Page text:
Corey Stoll Takes On Literary Voice Of Hemingway

Woody Allen's new film, Midnight in Paris, is a romantic comedy starring Owen Wilson. He plays Gil Pender, a Hollywood screenwriter, on a trip to Paris with his fiancee. He yearns for what he considers the city's golden age, Paris of the 1920s, when American writers like Ernest Hemingway and F. Scott Fitzgerald lived there. One night while wandering the streets, Gil is transported back in time and finds himself face to face with those literary giants. Robert Siegel talks with actor Corey Stoll about playing Hemingway on the screen.

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MICHELE NORRIS, Host:

From NPR News, this is ALL THINGS CONSIDERED. I'm Michele Norris.

ROBERT SIEGEL, Host:

And I'm Robert Siegel.

Woody Allen's new film is called "Midnight in Paris." It's a romantic comedy starring Owen Wilson. He plays Gil Pender, a Hollywood screenwriter on a trip to Paris with his fiancee.

The movie is not only about romance between people, it's also about a love of a particular place and time: Paris of the 1920s. Gil yearns for this golden age when F. Scott Fitzgerald and Ernest Hemingway roamed the Parisian streets and brooded at its bars.

And so it comes as quite a surprise when one night, Gil is transported back in time and finds himself in the company of a man who says his name is Francis Fitzgerald, who takes him to a bar and introduces him to another man.

(SOUNDBITE OF FILM, "MIDNIGHT IN PARIS")

TOM HIDDLESTON: (As Mr. Fitzgerald) Now this is a writer. Uh, Gil, yes?

OWEN WILSON: (As Gil Pender) Gil Pender.

COREY STOLL: (As Ernest) Hemingway.

WILSON: (As Gil) Hemingway?

STOLL: (As Ernest) You liked my book?

WILSON: (As Gil) Liked? I loved all of your work.

STOLL: (As Ernest) Yes. It was a good book because it was an honest book, and that's what war does to men. And there's nothing fine and noble about dying in the mud unless you die gracefully. And then it's not only noble but brave.

SIEGEL: And we're joined now by the actor who plays that noble and brave Ernest Hemingway, Corey Stoll, to be exact. Welcome to the program.

STOLL: Thanks. Good to be here.

SIEGEL: Tell me about playing Ernest Hemingway for Woody Allen.

STOLL: Well, I mean, just that phrase itself sends chills down my spine. It was a complete joy. And I had a couple months to prepare for the role. So I just gorged myself on pretty much everything I could get. I just read his whole oeuvre.

SIEGEL: You went back and read "Farewell to Arms" and...

STOLL: A couple times, yeah.

SIEGEL: A couple of times. So what was the takeaway? What did you decide you had to be to be Ernest Hemingway?

STOLL: I think what Woody Allen wanted was not for me to be Hemingway the person. You know, he told me not to listen to recordings of him or even read biographies. He really wanted me to be the Hemingway that you get when you read him. You know, he wanted me to be the writerly voice of Hemingway. And so I just stuck to, you know, his words.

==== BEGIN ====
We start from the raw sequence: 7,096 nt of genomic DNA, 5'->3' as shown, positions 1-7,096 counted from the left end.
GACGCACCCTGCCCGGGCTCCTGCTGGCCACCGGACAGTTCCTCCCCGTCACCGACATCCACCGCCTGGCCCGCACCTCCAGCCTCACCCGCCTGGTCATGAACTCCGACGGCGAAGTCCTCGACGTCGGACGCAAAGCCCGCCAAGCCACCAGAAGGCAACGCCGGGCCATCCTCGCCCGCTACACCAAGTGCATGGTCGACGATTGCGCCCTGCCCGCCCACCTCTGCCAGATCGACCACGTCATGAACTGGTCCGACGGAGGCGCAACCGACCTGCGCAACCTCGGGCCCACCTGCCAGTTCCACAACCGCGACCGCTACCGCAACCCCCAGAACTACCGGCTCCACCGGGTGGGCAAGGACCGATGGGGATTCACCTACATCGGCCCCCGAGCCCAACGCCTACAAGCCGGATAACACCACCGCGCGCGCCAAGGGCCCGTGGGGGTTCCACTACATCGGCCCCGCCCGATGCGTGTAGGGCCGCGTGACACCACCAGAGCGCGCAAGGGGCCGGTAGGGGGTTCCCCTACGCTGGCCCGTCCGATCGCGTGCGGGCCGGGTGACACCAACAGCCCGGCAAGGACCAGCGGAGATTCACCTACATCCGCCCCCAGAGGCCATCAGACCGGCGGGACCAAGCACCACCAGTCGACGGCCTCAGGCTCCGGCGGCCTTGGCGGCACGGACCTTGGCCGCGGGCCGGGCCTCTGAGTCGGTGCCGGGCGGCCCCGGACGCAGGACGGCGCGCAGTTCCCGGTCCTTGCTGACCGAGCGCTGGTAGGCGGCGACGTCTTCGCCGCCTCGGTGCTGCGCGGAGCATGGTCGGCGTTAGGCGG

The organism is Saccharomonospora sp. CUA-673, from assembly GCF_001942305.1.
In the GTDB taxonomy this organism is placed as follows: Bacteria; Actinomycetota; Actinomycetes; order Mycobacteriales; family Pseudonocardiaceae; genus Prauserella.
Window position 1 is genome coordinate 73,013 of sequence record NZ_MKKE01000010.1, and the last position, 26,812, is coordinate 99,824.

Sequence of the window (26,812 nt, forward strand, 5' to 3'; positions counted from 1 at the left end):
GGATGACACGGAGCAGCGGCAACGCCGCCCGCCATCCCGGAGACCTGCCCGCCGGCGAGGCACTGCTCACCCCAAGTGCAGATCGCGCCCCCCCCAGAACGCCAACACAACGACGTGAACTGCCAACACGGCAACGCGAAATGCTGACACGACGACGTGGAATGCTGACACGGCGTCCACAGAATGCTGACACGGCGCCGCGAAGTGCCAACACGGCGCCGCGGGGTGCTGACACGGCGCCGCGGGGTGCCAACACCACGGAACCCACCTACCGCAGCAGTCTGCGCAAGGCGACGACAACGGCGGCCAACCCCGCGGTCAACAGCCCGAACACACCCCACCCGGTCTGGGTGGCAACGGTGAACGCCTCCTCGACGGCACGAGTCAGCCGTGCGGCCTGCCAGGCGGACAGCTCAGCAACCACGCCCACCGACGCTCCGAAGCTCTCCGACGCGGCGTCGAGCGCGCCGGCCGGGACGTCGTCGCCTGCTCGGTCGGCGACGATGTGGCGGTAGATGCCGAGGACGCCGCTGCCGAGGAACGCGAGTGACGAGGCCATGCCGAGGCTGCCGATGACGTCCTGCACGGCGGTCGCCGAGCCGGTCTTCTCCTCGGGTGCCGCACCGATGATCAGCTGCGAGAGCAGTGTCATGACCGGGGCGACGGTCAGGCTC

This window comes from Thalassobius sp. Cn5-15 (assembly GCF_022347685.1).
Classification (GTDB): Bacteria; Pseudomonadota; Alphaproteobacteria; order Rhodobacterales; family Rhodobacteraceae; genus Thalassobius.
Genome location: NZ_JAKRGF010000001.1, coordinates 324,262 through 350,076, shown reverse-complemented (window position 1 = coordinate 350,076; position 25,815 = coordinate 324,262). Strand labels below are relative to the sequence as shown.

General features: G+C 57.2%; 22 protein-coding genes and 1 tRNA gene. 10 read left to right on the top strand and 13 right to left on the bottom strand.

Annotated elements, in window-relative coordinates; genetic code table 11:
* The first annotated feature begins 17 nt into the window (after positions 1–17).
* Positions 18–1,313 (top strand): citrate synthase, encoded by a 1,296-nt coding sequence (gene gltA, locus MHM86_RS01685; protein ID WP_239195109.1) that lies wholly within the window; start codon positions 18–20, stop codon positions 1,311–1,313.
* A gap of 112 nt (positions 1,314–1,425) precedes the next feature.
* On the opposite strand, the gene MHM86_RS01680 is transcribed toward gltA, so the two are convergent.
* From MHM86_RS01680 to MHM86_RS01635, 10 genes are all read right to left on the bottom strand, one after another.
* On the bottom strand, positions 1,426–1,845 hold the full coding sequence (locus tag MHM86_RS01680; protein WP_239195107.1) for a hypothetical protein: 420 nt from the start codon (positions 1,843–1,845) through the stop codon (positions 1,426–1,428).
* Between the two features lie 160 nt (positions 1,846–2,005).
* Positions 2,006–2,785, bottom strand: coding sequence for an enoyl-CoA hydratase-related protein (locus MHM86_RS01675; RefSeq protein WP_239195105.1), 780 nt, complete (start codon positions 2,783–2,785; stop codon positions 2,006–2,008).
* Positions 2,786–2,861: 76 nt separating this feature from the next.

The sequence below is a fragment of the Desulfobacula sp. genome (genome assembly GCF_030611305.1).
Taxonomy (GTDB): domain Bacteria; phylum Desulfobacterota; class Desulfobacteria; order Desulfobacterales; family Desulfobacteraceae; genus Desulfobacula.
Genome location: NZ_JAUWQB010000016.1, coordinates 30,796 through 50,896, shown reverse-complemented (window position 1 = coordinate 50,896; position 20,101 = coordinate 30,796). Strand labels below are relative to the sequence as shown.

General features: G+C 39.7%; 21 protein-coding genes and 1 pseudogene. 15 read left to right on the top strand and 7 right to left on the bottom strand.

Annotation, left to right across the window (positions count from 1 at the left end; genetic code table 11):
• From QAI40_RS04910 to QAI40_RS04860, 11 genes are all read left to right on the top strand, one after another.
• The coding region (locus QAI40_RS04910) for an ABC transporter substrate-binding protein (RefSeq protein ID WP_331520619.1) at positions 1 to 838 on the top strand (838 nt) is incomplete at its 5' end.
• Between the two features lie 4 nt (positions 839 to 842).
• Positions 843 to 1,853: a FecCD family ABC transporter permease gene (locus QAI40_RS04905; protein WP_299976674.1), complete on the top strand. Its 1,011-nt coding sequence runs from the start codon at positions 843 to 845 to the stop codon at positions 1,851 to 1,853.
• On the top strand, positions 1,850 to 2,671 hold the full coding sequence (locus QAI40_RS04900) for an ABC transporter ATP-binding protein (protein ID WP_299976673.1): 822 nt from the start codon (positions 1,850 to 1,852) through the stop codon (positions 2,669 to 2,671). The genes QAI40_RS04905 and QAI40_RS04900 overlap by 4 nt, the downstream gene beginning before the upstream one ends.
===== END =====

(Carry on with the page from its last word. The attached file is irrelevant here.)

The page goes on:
SIEGEL: You said what Woody Allen told you to do. Did you get a lot of direction from Mr. Allen?

STOLL: No, that was about the beginning and end of it.

SIEGEL: That's it. He told you what not to do?

(SOUNDBITE OF LAUGHTER)

STOLL: Yeah, and at one point, we were shooting that scene that you just played a clip from, we did a couple takes and he said: That's what I wanted. And from him, that is really huge, huge praise. So I took that and was satisfied.

SIEGEL: Now, I have to tell people that they may have seen you in the program "Law & Order: LA," or as we now refer to it, the late "Law & Order: LA" because it's just been canceled by NBC. But you played detective T.J. Jaruszalski.

STOLL: Very good.

SIEGEL: And in that program, you are bald. You are with hair in the film. I gather bald is the natural state?

STOLL: It is. Somebody donated that hair, some very sweet person gave me hair that even when I could grow hair, I could never grow hair quite that virile and beautiful.

SIEGEL: And just before you go, back to the question of Hemingway, this immersion in Ernest Hemingway, did you come out of it more of a Hemingway fan? Are there things you read that you're more impressed with and more involved with now than you ever would have been before?

STOLL: Definitely more of a Hemingway, the writer, fan. Having embodied him, I mean, part of my process for getting ready for the movie was I would read aloud to myself, to my girlfriend, his short stories. And it worked so well spoken out loud, and it's - his work, while it can be very easily parodied is actually quite diverse, and there's so much life in there.

SIEGEL: How did your girlfriend take this, having you read Ernest Hemingway to her and be Ernest Hemingway the book?

STOLL: I recommend to all the men out there to read Hemingway to their girlfriends. It's quite attractive. She loved it.

(SOUNDBITE OF LAUGHTER)

SIEGEL: It was a successful experience.

STOLL: That's right.

SIEGEL: Well, we'll let everybody think of that, and meanwhile, I just want to say thank you very much for coming in to talk with us about it.

STOLL: Thank you, it was a pleasure.

SIEGEL: That's Corey Stoll, who plays Ernest Hemingway in Woody Allen's new film "Midnight in Paris." He also played detective Tomas "TJ" Jaruszalski on the now-canceled "Law & Order: Los Angeles."

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